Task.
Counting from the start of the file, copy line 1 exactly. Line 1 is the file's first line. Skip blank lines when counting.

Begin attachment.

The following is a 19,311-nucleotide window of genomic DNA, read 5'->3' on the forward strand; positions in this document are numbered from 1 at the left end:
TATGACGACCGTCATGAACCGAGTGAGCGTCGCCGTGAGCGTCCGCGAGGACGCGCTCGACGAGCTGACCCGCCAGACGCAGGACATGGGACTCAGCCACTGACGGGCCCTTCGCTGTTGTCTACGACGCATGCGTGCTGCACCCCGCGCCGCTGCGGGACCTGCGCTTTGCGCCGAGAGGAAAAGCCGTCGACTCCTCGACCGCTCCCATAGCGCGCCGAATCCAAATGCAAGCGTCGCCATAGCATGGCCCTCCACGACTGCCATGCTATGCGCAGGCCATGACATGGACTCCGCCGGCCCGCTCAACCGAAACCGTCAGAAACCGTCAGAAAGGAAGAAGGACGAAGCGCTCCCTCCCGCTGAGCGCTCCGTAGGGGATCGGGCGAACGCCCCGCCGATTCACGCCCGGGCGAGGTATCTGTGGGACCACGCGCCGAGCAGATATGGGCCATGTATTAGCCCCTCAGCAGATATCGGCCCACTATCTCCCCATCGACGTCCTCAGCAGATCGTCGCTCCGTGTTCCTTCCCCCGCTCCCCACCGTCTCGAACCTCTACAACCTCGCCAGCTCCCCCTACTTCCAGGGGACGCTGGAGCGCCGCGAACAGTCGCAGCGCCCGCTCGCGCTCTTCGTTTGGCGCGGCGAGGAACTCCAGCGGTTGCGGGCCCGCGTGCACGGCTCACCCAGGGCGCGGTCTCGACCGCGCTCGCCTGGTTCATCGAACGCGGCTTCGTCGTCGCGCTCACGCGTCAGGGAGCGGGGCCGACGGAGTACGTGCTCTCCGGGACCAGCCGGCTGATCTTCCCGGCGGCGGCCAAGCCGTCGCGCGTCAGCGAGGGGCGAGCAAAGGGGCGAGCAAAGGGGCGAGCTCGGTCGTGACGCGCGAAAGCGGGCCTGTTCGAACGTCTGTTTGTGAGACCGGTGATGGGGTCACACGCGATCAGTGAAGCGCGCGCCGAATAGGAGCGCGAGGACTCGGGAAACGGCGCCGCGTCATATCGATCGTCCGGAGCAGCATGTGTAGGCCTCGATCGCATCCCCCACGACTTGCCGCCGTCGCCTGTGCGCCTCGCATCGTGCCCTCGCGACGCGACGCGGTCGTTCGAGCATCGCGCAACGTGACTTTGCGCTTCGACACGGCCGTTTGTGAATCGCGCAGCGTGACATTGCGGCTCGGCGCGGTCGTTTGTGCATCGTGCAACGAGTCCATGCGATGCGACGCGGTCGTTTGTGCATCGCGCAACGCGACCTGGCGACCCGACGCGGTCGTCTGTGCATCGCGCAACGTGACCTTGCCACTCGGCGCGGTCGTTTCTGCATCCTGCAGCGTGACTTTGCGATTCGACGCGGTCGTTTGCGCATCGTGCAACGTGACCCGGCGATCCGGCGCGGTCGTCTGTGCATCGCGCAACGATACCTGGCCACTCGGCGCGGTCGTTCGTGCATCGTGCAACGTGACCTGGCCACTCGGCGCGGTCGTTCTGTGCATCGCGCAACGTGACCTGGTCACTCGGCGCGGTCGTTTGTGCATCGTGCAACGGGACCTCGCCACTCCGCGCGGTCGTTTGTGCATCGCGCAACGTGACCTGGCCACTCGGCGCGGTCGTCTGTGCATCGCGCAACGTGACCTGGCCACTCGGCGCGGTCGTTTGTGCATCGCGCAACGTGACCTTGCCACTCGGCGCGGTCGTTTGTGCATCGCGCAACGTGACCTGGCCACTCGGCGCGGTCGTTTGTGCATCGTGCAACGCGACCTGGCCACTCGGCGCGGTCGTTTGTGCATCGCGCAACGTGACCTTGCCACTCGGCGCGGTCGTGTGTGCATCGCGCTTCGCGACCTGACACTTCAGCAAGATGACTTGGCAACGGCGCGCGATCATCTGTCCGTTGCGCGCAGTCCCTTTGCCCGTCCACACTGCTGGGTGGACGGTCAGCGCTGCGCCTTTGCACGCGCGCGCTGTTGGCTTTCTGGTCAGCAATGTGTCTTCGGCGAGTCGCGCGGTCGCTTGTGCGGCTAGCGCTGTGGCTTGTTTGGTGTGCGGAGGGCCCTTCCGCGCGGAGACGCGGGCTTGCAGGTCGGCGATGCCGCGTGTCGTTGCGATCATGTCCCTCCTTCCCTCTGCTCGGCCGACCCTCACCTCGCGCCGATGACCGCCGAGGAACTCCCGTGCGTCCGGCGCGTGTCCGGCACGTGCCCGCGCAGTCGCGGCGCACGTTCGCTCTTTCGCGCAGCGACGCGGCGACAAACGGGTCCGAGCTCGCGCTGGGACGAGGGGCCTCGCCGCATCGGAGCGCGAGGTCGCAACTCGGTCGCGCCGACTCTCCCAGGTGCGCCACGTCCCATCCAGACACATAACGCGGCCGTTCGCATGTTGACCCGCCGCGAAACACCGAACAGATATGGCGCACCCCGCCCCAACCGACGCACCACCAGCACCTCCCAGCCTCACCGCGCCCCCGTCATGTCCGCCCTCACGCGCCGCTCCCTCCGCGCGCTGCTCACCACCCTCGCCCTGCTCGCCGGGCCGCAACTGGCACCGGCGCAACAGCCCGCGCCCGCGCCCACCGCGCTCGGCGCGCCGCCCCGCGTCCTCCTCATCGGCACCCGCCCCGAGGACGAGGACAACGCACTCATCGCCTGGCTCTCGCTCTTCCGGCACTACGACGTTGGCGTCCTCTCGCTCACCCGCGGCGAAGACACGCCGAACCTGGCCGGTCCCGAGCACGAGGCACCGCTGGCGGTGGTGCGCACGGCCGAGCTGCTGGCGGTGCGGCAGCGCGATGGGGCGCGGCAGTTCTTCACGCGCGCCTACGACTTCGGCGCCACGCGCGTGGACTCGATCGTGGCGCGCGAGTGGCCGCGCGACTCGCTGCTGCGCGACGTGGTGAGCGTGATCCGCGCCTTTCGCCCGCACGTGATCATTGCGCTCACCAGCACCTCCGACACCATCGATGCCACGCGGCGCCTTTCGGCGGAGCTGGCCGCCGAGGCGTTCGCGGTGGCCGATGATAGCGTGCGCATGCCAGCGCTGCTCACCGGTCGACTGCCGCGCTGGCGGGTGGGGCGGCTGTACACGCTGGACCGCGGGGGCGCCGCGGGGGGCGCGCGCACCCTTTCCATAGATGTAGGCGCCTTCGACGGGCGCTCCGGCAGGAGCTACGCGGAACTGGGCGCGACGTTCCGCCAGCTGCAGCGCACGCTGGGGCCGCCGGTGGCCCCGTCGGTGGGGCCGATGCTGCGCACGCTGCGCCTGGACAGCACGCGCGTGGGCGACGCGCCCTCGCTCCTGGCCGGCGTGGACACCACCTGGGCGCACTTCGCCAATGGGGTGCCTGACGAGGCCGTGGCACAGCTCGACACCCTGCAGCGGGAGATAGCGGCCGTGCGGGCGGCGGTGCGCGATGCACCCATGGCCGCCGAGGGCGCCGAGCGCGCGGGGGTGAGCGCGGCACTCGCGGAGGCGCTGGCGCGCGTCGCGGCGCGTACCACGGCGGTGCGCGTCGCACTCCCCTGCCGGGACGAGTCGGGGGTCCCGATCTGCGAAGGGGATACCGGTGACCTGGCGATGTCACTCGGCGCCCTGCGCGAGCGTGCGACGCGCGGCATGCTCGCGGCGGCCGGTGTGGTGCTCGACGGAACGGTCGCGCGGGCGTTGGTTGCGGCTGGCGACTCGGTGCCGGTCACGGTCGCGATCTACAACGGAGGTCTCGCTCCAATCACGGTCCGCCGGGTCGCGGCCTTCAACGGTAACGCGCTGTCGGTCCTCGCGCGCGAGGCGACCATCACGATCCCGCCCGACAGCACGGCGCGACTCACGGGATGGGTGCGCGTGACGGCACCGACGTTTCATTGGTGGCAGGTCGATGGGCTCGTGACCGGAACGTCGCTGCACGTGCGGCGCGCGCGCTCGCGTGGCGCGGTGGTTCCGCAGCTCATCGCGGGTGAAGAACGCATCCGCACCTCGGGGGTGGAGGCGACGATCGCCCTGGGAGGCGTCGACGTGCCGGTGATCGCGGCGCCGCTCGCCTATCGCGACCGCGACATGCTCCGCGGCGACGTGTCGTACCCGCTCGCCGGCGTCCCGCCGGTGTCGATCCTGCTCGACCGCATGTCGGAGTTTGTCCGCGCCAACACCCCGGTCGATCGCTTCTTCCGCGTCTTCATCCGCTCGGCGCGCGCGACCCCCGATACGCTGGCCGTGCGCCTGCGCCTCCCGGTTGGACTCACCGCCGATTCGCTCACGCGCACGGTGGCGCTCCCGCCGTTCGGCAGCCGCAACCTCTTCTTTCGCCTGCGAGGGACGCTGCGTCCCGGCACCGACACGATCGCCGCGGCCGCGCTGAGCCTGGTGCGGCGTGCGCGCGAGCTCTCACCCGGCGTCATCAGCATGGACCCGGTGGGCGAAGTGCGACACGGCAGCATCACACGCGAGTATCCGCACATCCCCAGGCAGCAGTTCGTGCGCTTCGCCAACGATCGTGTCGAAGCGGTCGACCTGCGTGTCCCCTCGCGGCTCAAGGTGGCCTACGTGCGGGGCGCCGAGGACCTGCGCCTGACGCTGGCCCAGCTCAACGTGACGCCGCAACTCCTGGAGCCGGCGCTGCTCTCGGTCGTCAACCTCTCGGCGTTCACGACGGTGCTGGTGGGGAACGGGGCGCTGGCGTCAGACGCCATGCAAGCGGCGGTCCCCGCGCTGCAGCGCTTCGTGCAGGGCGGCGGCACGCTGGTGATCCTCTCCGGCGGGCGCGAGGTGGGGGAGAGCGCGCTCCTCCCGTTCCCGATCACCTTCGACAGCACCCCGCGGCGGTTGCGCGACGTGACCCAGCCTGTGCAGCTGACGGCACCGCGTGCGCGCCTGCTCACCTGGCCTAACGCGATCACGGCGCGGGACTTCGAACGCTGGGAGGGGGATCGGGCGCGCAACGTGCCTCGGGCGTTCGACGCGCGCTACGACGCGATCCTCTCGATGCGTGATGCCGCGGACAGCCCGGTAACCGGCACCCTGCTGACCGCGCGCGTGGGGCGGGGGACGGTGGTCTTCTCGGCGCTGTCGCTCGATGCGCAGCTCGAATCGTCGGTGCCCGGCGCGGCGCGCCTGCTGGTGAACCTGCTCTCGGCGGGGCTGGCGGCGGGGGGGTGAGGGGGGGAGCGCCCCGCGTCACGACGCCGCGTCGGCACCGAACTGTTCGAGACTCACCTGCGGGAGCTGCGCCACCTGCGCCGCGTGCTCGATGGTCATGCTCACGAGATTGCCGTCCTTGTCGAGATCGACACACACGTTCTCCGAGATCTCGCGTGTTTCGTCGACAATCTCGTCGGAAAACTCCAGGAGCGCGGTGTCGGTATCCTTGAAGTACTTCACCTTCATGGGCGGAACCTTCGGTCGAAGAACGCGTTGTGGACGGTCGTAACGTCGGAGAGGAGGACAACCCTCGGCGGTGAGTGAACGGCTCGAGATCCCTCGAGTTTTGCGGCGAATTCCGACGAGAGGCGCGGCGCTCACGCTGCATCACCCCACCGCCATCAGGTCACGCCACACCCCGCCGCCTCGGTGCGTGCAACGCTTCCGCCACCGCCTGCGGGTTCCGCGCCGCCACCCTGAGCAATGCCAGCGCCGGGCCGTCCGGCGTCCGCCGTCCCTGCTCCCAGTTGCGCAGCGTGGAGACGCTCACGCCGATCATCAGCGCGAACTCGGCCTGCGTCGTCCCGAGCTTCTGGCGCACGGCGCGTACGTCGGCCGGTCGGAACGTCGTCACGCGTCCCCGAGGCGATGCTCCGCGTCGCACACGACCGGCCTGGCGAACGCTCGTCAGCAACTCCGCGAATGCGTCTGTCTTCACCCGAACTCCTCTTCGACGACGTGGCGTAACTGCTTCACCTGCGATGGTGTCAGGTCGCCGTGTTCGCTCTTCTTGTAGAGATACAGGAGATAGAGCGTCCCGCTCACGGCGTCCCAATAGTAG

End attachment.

The following is a 19,311-nucleotide window of genomic DNA, read 5'->3' on the forward strand; positions in this document are numbered from 1 at the left end: